|Thurston Enriquez, Jeanette|
Submitted to: Journal of Water and Health
Publication Type: Peer Reviewed Journal
Publication Acceptance Date: 2/1/2004
Publication Date: 1/1/2005
Citation: Thurston Enriquez, J.A., Gilley, J.E., Eghball, B. 2005. Microbial quality of runoff following land application of cattle manure and swine slurry. Journal of Water and Health 3(2):157-171. Interpretive Summary: Waterborne outbreaks of disease have been associated with precipitation events that carry microorganisms to water bodies serving as recreational and drinking water sources. In order to determine the load of health related microorganisms from manure-applied land, rainfall simulation events were conducted and runoff was collected from experimental plots treated with swine manure, cattle manure, or inorganic fertilizer. The health-related microorganisms assessed in this study included those used to evaluate the microbial quality of surface water. Relatively high concentrations of these microorganisms were observed in runoff from plots containing manure compared to those treated with inorganic fertilizer. These results suggest that heavy precipitation events may release large numbers of health-related microorganisms from manure treated land and impact water bodies within the watershed.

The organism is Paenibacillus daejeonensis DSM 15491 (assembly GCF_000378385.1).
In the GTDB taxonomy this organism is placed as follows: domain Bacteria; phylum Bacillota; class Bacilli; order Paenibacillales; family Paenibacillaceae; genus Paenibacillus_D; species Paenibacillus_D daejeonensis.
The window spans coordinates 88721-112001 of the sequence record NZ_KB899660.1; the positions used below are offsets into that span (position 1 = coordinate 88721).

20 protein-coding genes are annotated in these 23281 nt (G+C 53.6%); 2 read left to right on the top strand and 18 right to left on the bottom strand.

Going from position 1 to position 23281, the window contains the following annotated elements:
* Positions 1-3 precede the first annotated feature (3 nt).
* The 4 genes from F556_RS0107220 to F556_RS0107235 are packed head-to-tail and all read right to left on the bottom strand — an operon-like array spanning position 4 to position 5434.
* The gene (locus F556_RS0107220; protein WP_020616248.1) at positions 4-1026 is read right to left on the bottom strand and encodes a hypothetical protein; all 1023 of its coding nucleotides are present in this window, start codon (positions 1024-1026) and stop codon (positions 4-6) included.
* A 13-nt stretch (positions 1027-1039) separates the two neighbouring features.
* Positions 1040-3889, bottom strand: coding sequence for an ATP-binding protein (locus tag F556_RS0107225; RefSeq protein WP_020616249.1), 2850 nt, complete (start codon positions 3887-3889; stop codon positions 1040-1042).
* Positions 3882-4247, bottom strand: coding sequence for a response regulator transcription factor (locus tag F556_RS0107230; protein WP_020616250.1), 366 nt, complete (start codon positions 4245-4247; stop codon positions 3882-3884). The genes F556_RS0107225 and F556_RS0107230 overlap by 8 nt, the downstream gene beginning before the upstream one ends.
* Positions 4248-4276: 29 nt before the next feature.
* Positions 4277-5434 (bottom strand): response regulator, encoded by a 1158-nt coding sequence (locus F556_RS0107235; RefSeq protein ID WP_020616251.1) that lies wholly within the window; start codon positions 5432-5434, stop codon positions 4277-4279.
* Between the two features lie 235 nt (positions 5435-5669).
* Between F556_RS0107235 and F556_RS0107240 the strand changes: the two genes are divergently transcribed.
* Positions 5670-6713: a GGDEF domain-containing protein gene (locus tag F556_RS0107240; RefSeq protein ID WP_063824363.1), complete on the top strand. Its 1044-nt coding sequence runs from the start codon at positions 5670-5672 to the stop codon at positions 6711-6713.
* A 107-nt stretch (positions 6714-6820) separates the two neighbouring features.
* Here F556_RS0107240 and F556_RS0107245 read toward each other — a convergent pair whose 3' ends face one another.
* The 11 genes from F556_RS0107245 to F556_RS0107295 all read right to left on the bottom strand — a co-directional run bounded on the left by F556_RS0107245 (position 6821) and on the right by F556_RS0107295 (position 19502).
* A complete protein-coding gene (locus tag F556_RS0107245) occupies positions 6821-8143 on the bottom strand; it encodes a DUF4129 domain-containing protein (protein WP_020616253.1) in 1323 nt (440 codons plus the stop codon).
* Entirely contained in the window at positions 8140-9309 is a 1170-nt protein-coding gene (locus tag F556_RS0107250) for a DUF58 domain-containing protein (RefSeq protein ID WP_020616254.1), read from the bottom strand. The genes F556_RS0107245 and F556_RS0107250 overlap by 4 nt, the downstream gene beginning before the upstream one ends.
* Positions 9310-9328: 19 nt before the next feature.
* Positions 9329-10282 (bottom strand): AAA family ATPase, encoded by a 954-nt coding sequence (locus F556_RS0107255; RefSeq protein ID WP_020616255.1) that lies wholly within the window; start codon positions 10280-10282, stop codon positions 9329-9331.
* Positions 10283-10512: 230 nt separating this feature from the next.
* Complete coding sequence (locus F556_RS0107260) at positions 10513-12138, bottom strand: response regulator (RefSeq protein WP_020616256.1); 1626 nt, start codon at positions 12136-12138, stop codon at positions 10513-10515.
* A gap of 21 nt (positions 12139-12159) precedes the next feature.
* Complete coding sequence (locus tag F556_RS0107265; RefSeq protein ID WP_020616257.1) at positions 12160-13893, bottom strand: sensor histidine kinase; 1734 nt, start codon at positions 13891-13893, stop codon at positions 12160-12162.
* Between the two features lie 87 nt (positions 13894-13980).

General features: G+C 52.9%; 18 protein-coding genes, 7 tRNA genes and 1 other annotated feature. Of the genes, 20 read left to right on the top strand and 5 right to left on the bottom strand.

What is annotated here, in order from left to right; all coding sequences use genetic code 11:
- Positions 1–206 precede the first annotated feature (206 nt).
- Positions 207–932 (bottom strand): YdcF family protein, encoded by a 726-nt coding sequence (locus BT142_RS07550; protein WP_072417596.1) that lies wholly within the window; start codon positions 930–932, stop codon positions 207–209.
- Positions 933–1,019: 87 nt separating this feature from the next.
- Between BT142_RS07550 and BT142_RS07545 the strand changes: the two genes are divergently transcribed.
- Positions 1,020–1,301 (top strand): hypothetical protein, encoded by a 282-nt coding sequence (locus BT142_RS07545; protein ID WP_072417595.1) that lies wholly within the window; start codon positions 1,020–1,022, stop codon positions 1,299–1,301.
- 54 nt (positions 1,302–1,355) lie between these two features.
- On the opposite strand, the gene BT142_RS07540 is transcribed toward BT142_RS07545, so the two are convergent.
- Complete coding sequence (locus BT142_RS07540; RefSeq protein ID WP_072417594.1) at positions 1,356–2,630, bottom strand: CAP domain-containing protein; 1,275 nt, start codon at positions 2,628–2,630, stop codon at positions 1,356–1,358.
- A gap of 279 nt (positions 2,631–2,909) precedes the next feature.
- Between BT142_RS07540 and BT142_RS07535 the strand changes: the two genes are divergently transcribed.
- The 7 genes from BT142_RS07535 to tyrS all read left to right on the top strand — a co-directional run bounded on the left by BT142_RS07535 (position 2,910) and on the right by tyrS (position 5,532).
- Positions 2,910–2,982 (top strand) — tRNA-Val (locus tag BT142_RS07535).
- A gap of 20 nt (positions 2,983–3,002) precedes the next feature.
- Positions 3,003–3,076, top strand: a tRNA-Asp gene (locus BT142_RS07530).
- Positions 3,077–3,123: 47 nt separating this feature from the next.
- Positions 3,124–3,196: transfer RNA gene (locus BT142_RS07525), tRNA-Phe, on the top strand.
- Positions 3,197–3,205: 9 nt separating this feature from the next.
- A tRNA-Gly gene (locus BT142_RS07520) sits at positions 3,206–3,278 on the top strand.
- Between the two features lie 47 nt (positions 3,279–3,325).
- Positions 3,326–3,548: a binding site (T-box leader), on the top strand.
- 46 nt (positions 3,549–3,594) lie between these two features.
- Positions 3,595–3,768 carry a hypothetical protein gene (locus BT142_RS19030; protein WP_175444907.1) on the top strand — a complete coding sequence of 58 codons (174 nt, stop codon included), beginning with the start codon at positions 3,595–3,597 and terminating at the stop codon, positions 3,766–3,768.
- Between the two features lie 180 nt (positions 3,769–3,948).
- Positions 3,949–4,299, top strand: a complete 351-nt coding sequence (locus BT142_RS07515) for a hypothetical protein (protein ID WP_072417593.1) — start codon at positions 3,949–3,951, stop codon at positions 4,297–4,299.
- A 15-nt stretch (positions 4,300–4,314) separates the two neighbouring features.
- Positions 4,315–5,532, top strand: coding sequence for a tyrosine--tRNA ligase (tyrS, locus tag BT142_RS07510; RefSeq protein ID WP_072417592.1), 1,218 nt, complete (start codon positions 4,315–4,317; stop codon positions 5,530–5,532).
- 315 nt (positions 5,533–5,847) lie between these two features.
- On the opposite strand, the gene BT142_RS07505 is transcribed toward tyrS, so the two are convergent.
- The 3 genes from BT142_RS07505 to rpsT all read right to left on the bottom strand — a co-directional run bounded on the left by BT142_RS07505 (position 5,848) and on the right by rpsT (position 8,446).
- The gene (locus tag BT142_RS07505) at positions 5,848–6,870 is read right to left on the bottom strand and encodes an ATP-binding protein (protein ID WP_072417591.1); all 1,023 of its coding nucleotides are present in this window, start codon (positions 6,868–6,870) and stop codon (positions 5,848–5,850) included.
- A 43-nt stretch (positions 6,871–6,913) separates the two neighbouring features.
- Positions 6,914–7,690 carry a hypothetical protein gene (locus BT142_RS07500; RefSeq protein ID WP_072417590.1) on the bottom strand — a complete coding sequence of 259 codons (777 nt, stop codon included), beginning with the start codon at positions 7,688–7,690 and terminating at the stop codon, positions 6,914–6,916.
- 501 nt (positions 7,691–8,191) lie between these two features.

Technical Abstract: Concentrations of human health-related microorganisms in runoff from agricultural plots (0.75 x 2 m) treated with fresh and aged cattle manure, swine slurry, and no manure (control) were determined. Three consecutive simulated rainfall events, producing 35 mm rainfall each and separated by 24 hr, were carried out for each plot. Fecal indicator (Escherichia coli, enterococci, Clostridium perfringens, and coliphage) loads released in rainfall runoff from plots treated with fresh cattle manure, aged cattle manure, and swine slurry treatments ranged from 5.52 x 105 to 4.36 x 109, 3.92 x 104 to 4.86 x 108, and 9.63 x 105 to 3.05 x 108, respectively. Plot runoff concentrations of protozoa (Cryptosporidium oocysts and Giardia cysts) ranged from 1.65 x 105 to 1.04 x 106, 2.93 x 103 to 2.75 x 105, and 9.12 x 104 to 3.58 x 106 for fresh cattle manure, aged cattle manure, and swine slurry plot treatments, respectively. These results suggest that large microbial loads could be released via heavy precipitation events that produce runoff from livestock manure-applied agricultural fields, of even modest size, and could significantly impact water bodies within the watershed. Because of the lack of multiplication in the environment, highly elevated concentrations in manured land runoff, and correlation to protozoan parasite presence, Clostridium may be an alternative indicator for livestock manure contamination.